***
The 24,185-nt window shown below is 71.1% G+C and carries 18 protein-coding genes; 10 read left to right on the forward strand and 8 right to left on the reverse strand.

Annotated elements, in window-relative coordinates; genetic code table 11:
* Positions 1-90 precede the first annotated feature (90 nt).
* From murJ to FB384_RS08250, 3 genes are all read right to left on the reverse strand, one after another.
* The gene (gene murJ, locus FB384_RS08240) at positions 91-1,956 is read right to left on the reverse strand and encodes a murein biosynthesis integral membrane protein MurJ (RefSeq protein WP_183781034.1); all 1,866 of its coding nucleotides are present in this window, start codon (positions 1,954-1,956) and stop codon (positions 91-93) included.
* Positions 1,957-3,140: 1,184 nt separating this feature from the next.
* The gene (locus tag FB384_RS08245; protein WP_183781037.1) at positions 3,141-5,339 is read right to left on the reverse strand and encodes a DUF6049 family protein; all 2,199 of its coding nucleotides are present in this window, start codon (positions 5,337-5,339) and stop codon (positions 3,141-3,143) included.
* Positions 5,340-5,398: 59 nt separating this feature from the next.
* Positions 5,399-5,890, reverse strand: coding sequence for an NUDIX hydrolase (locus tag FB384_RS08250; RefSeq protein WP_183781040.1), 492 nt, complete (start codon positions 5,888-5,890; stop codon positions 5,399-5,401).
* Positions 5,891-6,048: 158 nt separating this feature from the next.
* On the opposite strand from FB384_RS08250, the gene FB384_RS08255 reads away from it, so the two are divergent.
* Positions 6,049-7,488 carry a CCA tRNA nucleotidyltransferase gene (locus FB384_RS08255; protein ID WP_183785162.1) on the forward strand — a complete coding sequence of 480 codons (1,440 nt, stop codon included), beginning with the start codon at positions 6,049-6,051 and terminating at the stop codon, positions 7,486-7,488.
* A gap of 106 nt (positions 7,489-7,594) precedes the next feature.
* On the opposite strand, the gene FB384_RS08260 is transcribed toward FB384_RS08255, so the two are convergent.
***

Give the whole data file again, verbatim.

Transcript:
The 24,185-nt window shown below is 71.1% G+C and carries 18 protein-coding genes; 10 read left to right on the forward strand and 8 right to left on the reverse strand.

Annotated elements, in window-relative coordinates; genetic code table 11:
* Positions 1-90 precede the first annotated feature (90 nt).
* From murJ to FB384_RS08250, 3 genes are all read right to left on the reverse strand, one after another.
* The gene (gene murJ, locus FB384_RS08240) at positions 91-1,956 is read right to left on the reverse strand and encodes a murein biosynthesis integral membrane protein MurJ (RefSeq protein WP_183781034.1); all 1,866 of its coding nucleotides are present in this window, start codon (positions 1,954-1,956) and stop codon (positions 91-93) included.
* Positions 1,957-3,140: 1,184 nt separating this feature from the next.
* The gene (locus tag FB384_RS08245; protein WP_183781037.1) at positions 3,141-5,339 is read right to left on the reverse strand and encodes a DUF6049 family protein; all 2,199 of its coding nucleotides are present in this window, start codon (positions 5,337-5,339) and stop codon (positions 3,141-3,143) included.
* Positions 5,340-5,398: 59 nt separating this feature from the next.
* Positions 5,399-5,890, reverse strand: coding sequence for an NUDIX hydrolase (locus tag FB384_RS08250; RefSeq protein WP_183781040.1), 492 nt, complete (start codon positions 5,888-5,890; stop codon positions 5,399-5,401).
* Positions 5,891-6,048: 158 nt separating this feature from the next.
* On the opposite strand from FB384_RS08250, the gene FB384_RS08255 reads away from it, so the two are divergent.
* Positions 6,049-7,488 carry a CCA tRNA nucleotidyltransferase gene (locus FB384_RS08255; protein ID WP_183785162.1) on the forward strand — a complete coding sequence of 480 codons (1,440 nt, stop codon included), beginning with the start codon at positions 6,049-6,051 and terminating at the stop codon, positions 7,486-7,488.
* A gap of 106 nt (positions 7,489-7,594) precedes the next feature.
* On the opposite strand, the gene FB384_RS08260 is transcribed toward FB384_RS08255, so the two are convergent.